Lacosamide offers benefits as second-line treatment for refractory trigeminal neuralgia

Dr. Albert Munoz Wendrel

Data from a recently published retrospective descriptive cohort study show that treatment with oral lacosamide, apart from its previously reported potential for use as an intravenous salvage agent, may be useful in patients with trigeminal neuralgia (TN) in whom first-line therapy has failed. It suggests that it can be an effective alternative for

was announced in headache, Data were collected from 86 patients with refractory TN presenting to tertiary centers between 2015 and 2021. After failure of previous first-line therapy, the patient received lacosamide, with the dose determined by the attending neurologist based on clinical criteria and the patient’s comorbidities. The median time since he was diagnosed with TN was 4.6 years, and TN etiology was secondary in 19% of cases (n = 16).

Led by Albert Muñoz Wendrel, M.D., a neurologist at Belvich University Hospital, all patients in the study received carbamazepine or oxcarbazepine, two commonly used treatments for TN. I’ve tried it before. More than half of the cohort (54%) continued with one of these therapies as combination therapy, and 14% received lacosamide as monotherapy. His median initial daily dose of lacosamide was 100 mg (range, 50–400) and his median daily dose of maintenance dose was 200 mg (range, 50–600).

Analysis showed that two-thirds (66%) of patients achieved pain relief from their symptoms. Adverse events (AEs) found in 33% of the cohort were mild in all cases. The secondary endpoint of pain disappearance was achieved in 34% of his samples (n = 29). During follow-up, 44% (n = 38) of patients discontinued lacosamide treatment. Reasons included clinical improvement (34%, n = 13), ineffectiveness (45%, n = 17), and intolerance (21%, n = 17). n = 8). The researchers found no statistically significant differences in demographic and clinical data between responders and non-responders, except for the distribution of bilateral pain, where all three patients did not respond. .

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Comparing patients who received concomitant carbamazepine or oxcarbazepine (54%) with those who did not (46%), there was no significant difference in the proportion of patients achieving pain relief (67% vs. 65%; P. = .824) or in AE (35% vs 30%; P. = .653). The researchers noted that these findings add to the uncertainty as to whether lacosamide should be used as an alternative or an add-on to carbamazepine. “Further prospective studies are needed to draw clearer conclusions and better control for covariates such as reasons for dose adjustment or treatment change.”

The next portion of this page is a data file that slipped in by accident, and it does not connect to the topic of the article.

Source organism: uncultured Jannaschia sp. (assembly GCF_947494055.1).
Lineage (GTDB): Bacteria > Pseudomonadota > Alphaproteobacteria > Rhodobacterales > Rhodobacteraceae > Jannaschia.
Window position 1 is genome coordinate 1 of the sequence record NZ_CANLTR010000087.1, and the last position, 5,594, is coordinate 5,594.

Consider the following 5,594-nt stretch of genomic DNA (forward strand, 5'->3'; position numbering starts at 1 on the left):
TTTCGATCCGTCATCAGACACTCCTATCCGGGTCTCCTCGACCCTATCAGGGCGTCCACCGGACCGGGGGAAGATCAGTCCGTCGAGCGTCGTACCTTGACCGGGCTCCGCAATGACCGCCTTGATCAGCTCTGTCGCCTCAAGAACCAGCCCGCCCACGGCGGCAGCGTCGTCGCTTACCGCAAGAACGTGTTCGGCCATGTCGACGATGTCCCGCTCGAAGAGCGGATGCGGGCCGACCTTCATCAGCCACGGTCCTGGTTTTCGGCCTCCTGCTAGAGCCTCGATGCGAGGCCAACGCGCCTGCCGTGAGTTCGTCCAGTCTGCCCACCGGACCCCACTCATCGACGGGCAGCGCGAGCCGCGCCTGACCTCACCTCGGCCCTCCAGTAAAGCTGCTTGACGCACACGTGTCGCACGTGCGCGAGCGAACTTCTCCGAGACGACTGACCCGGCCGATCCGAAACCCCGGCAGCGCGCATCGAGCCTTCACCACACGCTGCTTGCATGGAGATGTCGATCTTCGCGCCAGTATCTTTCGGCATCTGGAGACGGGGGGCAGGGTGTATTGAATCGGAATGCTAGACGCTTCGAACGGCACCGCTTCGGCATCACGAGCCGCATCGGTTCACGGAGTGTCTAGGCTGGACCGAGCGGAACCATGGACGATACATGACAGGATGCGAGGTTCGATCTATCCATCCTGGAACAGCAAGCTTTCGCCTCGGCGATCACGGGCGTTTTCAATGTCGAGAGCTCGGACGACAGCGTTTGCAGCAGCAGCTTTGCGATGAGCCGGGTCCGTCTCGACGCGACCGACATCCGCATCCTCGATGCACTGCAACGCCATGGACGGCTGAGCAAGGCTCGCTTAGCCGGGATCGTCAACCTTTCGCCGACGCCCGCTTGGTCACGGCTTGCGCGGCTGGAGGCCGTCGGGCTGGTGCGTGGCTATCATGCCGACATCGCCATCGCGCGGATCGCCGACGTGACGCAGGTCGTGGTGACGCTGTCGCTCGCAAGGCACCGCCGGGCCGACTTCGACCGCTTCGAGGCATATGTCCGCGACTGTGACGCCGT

Although no significant differences were observed between responders and non-responders, the investigators noted several predictors to consider when assessing the TN characteristics of each group. First, the majority of secondary TN was observed in non-responders (24% vs 16%; P. = .387), which was consistent with previous reports suggesting a poor treatment response in this group of patients.2

The study also showed that the presence of concomitant ongoing pain appeared to be more prevalent in non-responders (41% vs 28%; P. = .232), which was consistent with the previously reported poor response of this group of patients to medical and surgical treatment. Finally, the majority of patients with obvious neurovascular contacts that caused morphological changes on MRI were observed in the response group (23% vs 10%; P. = .242), while none of the three patients with bilateral pain distribution responded to treatment.

“These data pave the way for identifying the optimal patient profile for the use of lacosamide, which may be patients with typical TN and unilateral pure paroxysmal pain.” Expensive,” write Munoz Vendrell and others.

1. Munoz-Vendrell A, Tena-Cucala R, Campoy S, et al. Oral lacosamide for the treatment of refractory trigeminal neuralgia: A retrospective analysis of 86 cases. headache. Published online on April 10, 2023. doi:10.1111/head.14505
2. Di Stefano G, De Stefano G, Leone C, et al. Actual efficacy and tolerability of carbamazepine and oxcarbazepine in 354 patients with trigeminal neuralgia. Euro Jay Pain. 2021;25(5):1064-1071. Doi: 10.1002/ejp.1727

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